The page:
I enjoy music tremendously. I’m terrible at remembering band names, or song titles, but the one piece of dedication I excel at? Listening to albums on repeat. Again and again.
In June, I am going to see a band called The Movielife with some close old friends. As part of preparing for this, I’ve purchase their first two albums, which I didn’t already have, and am now spending all my exercising time listening to their entire catalogue, over and over.
Generally, there are aspects to a band’s lyrics I agree with… and disagree with. Often I’m not on board with a fair amount of the words, but rather enjoy the music itself – ultimately, when going for 40km bike rides, having a regular, engaging rhythm in your punk rock is more important than whether or not you have the same political leanings as them.
“You live your life just for others.
They change their act and you change yours too.
Things they change, I’ve lost track. What am I to do?
I will stay true to myself, I will stay true to myself.”
The Movielife, “Read My Lips”
Yesterday, I cycled to the nearest town for my weekly men’s health clinic. It’s the highlight of my workweek, because I spend part of the afternoon walking around the marketplace having conversations with locals about health, holding impromptu consultations on the street and all round having an experience of genuine community engagement.
One conversation especially stood out. A young man had gone to university to study theology, with a plan of becoming a pastor. His conclusions from his studies were that “all people are the same“, and seemed not to involve any particular moral model beyond “each to himself“. He is now living near the beach, selling fish, raising pit bulls, and drinking whisky.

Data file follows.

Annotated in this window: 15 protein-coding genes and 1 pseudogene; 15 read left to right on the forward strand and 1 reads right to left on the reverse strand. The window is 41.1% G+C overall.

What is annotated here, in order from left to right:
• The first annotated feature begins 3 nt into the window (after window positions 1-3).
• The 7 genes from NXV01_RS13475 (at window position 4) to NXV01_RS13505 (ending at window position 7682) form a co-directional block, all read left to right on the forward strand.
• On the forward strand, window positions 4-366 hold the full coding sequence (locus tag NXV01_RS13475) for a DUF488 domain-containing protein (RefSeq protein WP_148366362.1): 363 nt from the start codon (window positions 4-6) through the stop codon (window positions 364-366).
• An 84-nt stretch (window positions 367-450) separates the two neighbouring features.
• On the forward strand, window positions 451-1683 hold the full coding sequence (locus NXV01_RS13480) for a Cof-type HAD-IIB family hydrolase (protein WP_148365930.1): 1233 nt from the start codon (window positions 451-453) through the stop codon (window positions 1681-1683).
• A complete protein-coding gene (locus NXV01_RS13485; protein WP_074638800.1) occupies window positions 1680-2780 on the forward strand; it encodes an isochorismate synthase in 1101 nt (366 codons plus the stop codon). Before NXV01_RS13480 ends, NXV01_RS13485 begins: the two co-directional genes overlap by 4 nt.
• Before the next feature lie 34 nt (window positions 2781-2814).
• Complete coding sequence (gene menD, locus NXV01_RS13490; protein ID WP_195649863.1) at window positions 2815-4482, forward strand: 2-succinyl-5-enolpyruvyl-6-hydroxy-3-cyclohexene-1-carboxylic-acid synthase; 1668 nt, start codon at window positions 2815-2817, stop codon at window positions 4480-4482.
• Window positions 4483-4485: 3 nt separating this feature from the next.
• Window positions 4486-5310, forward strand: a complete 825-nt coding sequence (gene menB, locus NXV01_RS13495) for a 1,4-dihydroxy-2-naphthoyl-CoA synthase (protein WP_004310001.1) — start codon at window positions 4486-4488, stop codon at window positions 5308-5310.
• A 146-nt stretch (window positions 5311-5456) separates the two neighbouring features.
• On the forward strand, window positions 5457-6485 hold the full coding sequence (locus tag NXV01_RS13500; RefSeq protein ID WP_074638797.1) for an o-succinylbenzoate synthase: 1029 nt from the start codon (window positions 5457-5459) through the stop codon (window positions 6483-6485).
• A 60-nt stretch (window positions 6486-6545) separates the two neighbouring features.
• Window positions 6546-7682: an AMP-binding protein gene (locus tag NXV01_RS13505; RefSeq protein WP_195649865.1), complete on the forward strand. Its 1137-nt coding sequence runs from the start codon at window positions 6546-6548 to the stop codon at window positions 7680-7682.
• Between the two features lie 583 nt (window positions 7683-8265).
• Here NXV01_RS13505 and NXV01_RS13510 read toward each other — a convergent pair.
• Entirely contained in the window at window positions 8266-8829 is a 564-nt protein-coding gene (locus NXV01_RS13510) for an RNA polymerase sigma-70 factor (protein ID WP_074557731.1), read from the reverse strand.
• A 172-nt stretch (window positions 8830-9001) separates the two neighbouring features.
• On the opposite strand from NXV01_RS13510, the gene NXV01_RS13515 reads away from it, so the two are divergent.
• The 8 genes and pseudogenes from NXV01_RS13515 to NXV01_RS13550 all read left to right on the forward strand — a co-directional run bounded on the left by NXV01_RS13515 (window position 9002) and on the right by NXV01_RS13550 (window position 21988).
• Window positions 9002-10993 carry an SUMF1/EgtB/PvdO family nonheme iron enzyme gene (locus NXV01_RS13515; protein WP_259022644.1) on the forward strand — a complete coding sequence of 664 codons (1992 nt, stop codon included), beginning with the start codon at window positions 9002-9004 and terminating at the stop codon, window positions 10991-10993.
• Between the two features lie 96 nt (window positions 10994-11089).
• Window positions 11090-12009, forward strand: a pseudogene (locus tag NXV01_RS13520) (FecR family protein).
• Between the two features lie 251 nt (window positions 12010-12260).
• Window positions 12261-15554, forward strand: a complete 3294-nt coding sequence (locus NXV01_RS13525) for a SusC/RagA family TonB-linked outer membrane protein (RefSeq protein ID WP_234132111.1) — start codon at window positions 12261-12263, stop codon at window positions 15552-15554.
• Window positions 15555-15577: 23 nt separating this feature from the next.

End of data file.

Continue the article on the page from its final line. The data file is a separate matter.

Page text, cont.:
Much as with the lyrics above, his focus is on living the life that makes him feel content, with less regard for others. Whilst I would argue that such a viewpoint has the ultimate effect of a deep emptiness: selfish decisions that provide short term “happiness” at the expense of life-long joy, it did make me wonder about our goals as a family, as individuals, as followers of Jesus.
I’ve been reading Ephesians 3 this week, and I’m struck by the contrast: Paul is writing a letter, and he starts by showing how the life choices he is making are not exactly leading to a comfortable life short-term…
“This is why I, Paul, am in jail for Christ, having taken up the cause of you outsiders, so-called.”
But he goes on to talk about unthinkable levels of awesomeness. Not just an individual life, but LIVES, plural.
“And I ask him that with both feet planted firmly on love, you’ll be able to take in with all followers of Jesus the extravagant dimensions of Christ’s love. Reach out and experience the breadth! Test its length! Plumb the depths! Rise to the heights! Live full lives, full in the fullness of God.”
So, I’m going to continue searching, continue asking questions, continue trying to make my life as authentic as possible. But I am convinced the foundation of that needs to being true to the inexhaustible riches and generosity of Christ, not through endlessly chasing the vague goal of “me”.